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Lexington Injury Law Blog

Nearly 300,000 minivans recalled due to airbag defect

Fiat Chrysler Automobiles, the parent company of Dodge, has announced the recall of 297,000 Dodge Grand Caravan minivans in Kentucky and throughout North America. The affected minivans were part of the 2011-12 model year. They are impacted by a potential problem with the driver's side airbag that causes it to deploy inadvertently.

The automaker reported that the issue is linked to electrical wiring inside the vehicle that can develop significant wear over time, leading to a short circuit. This could then trigger the driver's side airbags. Unlike other recalls like the Takata airbag recall, this consumer automobile recall is related to wiring problems in older vehicles.

New regulations for truck driver training

The Federal Motor Carrier Safety Administration has issued a rule that contains changes to the commercial driver's license training requirements. The rule became effective on June 5, 2017, but drivers, companies and training organizations have until February 2020 to be in full compliance with the new law. The training requirements will only apply to new drivers who receive their CDLs on or after Feb. 7, 2020. These changes are seen as a benefit to overall driver safety in Kentucky and throughout the United States.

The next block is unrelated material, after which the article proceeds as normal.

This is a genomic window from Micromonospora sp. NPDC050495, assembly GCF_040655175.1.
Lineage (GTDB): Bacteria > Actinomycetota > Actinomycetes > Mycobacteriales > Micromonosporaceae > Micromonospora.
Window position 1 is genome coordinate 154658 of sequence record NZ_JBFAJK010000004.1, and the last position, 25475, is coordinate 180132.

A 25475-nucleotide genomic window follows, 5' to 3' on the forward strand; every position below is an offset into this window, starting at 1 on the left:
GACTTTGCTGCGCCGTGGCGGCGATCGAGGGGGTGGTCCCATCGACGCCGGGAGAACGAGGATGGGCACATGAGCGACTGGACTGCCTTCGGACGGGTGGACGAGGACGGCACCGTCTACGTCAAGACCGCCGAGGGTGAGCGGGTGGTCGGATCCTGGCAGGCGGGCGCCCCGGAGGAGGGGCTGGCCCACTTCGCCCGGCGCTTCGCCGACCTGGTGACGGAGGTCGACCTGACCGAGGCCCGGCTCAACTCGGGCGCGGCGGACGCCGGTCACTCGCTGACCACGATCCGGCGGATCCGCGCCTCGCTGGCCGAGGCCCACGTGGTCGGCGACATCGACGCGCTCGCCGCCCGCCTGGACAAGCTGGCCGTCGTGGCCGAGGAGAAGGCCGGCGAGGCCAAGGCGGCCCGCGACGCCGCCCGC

The rule was delayed five months due to a regulatory review by the Trump administration. It benefits CDL training and improves safety and consistency by creating a core curriculum. It also requires some behind-the-wheel training and mandates that applicants receive training only from people and companies registered and approved by the FMCSA. Companies that have their own trainers and training facilities will also have to be in compliance with this aspect of the rule.

Cargo safety is the focus of 2017 International Roadcheck

Motorists in Kentucky are more likely to see semi-tractor trailers and buses undergoing roadside inspections between June 6 and June 8 as inspectors step up their enforcement efforts during the annual International Roadcheck safety initiative. The effort is organized by the Commercial Vehicle Safety Alliance with the goal of encouraging truck and bus drivers and commercial vehicle operators to observe road safety laws and Federal Motor Carrier Safety Administration regulations.